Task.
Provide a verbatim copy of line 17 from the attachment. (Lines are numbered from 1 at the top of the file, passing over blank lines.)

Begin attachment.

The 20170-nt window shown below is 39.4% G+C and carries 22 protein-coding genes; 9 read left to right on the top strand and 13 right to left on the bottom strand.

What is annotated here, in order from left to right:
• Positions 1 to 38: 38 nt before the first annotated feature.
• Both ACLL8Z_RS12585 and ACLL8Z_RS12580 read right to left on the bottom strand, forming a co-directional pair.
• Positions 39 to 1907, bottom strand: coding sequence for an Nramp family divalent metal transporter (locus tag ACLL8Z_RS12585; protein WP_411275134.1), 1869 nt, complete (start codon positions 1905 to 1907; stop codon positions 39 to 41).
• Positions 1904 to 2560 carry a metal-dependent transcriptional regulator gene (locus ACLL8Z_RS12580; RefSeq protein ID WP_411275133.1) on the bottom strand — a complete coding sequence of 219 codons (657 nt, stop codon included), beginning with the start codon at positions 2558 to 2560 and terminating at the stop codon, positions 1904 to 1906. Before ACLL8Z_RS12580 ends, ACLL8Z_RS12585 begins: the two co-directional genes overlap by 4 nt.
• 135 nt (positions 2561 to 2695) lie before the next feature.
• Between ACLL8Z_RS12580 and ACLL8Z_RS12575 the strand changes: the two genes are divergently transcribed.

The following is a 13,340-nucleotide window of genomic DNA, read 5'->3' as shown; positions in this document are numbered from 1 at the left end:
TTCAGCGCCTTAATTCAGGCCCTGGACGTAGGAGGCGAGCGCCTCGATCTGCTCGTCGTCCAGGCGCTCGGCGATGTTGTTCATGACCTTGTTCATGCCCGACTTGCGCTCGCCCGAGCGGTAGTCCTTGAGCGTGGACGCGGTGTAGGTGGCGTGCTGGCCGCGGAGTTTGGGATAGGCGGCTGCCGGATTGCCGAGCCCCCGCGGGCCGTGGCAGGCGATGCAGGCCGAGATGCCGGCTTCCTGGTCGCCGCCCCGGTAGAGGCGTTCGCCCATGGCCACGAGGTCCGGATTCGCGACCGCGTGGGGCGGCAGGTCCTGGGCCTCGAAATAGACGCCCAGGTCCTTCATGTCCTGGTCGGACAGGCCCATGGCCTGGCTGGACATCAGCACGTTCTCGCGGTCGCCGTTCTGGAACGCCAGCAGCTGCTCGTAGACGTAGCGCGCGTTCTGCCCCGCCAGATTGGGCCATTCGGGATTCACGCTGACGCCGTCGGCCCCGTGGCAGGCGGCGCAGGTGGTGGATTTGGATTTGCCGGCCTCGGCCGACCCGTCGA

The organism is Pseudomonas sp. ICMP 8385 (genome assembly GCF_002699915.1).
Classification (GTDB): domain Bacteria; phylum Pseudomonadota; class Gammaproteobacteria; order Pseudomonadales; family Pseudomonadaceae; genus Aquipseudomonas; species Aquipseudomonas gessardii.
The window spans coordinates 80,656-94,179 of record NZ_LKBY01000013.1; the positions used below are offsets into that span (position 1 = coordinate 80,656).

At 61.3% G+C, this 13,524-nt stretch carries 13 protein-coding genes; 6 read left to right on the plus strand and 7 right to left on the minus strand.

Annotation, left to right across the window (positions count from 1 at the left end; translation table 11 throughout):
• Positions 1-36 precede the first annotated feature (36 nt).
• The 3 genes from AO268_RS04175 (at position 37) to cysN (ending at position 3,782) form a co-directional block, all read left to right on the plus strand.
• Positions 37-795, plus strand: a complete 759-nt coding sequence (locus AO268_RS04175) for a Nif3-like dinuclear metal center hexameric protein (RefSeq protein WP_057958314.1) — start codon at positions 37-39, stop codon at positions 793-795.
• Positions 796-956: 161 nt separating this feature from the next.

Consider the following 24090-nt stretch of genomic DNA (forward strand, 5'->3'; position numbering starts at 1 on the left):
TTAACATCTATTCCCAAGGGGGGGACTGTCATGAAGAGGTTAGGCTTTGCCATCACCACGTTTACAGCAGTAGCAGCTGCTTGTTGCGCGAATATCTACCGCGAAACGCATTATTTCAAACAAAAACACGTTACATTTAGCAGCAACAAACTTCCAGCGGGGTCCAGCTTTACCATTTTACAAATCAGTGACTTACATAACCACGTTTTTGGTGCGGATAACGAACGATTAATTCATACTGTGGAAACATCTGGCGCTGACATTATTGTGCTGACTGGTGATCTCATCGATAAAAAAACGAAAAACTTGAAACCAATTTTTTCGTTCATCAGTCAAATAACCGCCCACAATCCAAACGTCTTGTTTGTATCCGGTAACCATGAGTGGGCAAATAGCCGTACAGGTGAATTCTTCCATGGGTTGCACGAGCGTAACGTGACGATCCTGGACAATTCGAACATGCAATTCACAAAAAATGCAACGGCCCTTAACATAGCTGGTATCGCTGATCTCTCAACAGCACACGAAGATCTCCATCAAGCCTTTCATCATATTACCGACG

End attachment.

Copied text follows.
• The 3 genes from AO268_RS04175 (at position 37) to cysN (ending at position 3,782) form a co-directional block, all read left to right on the plus strand.